In the interview Liu got asked about some political issues relating to China. The answers Liu gave were not to Sumner’s satisfaction.
These books are of very high quality, and rely heavily on ideas from the social sciences, particularly game theory. So you’d think that if any artist would be good at politics, it would be Liu Cixin.
I was surprised by the weakness of his arguments.
Artists are good at illustrating moral dilemmas. Sci-fi artists are especially good at identifying new dilemmas that will be created by technological innovations. But when artists try to make specific political points on public policy issues, the art collapses. Asking an artist to write about politics is like asking a plumber to play a violin concerto.
Sumner is being unfair here. To both Liu and possible violin playing plumbers.
Spoiler alerts below.
Liu has written about “new dilemmas that will be created by technological innovations“. In his Three-body problem trilogy (highly recommended) Liu takes on the Fermi paradox and the advent of interstellar travel and communication. He does not take on contemporary Chinese politics and the related social challenges faced by a country attempting to transition from a command and control economy to a market economy without experiencing political revolution.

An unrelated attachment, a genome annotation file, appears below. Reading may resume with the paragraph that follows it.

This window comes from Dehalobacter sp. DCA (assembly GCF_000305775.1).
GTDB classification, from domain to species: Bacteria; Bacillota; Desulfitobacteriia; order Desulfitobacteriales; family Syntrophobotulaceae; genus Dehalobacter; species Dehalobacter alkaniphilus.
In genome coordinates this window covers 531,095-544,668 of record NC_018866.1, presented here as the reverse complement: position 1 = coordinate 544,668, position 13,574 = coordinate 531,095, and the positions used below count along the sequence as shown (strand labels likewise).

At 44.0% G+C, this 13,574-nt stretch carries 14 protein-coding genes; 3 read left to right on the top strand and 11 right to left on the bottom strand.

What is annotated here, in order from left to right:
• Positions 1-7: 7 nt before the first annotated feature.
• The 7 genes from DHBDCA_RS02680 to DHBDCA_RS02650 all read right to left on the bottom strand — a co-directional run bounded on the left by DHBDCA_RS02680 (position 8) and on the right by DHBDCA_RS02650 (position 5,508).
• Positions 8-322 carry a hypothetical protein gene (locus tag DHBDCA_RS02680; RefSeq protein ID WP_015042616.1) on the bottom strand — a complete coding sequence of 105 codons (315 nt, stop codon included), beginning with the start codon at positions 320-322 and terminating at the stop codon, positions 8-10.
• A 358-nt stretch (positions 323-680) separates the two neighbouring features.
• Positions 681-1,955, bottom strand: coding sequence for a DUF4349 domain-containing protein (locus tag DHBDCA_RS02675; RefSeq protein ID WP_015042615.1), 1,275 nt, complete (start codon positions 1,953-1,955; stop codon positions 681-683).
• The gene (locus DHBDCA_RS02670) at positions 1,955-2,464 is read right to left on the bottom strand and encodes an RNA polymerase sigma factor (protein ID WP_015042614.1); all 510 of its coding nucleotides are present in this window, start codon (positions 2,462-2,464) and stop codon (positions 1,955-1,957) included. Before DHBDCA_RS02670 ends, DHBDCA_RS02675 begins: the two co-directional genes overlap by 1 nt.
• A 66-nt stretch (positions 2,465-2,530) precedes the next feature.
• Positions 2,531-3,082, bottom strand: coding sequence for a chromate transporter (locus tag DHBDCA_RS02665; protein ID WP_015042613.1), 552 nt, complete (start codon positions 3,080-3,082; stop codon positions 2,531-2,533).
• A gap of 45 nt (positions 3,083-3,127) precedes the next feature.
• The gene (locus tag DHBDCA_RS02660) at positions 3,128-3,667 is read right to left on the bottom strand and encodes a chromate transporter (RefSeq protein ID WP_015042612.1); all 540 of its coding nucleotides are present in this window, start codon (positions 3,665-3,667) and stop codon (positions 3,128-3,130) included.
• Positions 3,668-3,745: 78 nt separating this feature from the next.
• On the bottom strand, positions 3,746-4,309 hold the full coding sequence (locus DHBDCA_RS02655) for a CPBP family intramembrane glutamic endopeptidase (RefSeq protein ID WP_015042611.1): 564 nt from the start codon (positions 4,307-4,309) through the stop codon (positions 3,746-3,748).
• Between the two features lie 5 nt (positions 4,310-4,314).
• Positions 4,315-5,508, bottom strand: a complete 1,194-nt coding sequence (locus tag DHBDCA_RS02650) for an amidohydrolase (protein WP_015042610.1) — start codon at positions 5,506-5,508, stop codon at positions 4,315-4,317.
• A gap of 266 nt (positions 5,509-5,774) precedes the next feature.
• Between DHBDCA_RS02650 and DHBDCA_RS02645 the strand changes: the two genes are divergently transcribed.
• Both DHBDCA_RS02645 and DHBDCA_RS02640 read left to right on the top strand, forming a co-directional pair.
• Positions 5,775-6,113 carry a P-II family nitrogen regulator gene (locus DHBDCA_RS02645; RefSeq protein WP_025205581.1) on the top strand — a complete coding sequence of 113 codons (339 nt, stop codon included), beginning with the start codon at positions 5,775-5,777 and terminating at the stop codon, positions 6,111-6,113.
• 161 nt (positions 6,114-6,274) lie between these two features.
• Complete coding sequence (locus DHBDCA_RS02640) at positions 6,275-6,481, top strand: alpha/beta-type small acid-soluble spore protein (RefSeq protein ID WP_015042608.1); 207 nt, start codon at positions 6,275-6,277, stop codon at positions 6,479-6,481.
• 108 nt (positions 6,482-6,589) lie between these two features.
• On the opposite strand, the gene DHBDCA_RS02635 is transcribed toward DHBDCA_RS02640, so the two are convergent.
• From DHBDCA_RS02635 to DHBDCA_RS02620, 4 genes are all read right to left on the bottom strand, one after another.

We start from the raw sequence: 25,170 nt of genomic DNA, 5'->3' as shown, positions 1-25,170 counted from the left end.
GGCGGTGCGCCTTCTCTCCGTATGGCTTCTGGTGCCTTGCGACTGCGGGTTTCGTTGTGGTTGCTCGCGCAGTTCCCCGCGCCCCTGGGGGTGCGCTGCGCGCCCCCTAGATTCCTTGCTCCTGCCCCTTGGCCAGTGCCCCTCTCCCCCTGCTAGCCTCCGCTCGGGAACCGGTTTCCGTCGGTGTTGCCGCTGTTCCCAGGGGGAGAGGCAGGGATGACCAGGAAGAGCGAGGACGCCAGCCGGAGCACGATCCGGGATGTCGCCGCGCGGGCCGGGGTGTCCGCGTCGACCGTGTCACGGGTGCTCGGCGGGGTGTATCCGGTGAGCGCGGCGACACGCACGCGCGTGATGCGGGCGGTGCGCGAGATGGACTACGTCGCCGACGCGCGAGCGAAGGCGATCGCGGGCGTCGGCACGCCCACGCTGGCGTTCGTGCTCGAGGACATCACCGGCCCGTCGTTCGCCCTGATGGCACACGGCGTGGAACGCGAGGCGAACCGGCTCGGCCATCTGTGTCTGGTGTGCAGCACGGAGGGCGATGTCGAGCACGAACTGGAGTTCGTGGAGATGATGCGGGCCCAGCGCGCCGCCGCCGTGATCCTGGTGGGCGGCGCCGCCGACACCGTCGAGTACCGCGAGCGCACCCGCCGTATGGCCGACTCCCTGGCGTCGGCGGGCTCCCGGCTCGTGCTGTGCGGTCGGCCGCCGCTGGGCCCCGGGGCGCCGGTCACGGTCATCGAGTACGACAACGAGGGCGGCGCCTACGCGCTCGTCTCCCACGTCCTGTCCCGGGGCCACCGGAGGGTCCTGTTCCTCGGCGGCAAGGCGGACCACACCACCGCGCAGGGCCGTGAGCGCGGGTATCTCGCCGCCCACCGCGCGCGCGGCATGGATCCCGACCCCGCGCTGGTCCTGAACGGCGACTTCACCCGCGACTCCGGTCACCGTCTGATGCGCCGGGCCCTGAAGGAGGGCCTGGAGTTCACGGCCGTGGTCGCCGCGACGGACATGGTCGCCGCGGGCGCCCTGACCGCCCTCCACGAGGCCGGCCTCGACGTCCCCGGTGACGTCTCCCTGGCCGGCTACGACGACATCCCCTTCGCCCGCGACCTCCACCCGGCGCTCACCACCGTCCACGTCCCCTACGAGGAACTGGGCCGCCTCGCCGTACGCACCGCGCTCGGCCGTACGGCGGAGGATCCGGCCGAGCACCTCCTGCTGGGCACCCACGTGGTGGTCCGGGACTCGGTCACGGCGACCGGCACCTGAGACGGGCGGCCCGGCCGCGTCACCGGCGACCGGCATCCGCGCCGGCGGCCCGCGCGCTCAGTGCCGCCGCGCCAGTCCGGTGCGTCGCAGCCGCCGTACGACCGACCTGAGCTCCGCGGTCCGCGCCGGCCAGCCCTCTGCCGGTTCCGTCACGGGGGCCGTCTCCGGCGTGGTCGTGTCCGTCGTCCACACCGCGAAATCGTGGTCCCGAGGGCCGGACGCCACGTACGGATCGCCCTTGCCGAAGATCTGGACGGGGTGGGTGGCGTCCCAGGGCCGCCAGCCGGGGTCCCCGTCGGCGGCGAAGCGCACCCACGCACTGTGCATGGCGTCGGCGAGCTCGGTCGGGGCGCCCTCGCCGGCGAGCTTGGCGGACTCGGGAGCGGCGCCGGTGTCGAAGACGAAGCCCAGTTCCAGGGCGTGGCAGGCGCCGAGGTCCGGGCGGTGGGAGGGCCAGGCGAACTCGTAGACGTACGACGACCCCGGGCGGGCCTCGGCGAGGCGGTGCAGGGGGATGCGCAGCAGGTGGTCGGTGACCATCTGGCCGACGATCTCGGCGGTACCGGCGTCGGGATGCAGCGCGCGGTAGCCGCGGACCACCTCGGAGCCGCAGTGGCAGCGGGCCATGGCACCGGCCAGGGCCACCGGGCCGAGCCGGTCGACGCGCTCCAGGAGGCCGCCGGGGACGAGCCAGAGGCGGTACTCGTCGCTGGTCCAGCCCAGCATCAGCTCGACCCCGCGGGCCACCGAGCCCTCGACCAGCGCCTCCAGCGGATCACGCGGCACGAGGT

The issue that Liu addresses over the three books is what happens on Earth when we discover the existence of a technologically superior alien species (that exists in a very fragile environment) and the universe itself is stuck in a Malthusian trap. What happens when that technologically superior alien species discovers us?
The books are very, very clever and I got much enjoyment from reading them. His ‘solution’ to Fermi’s paradox is intriguing. But I’m not convinced the galaxy faces a Malthusian trap – mind you, even if it didn’t, as long as various species that inhabit the galaxy thought that we all face a Malthusian trap then the conditions Liu imagines could still hold.
That then brings me to a defence of Liu’s views about contemporary China. The first book in the series begins during China’s cultural revolution. I can only speculate but I got the impression that Liu is horrified and appalled by those events. Looking at his comments in that context suggests to me that he has a strong aversion to a break down in order. He is trading off disorder costs against dictatorship costs – as we all do – but at different margins than what we would prefer. I don’t know what his experience or memories are of having lived through the cultural revolution but it is unfair to judge him without at least considering that point.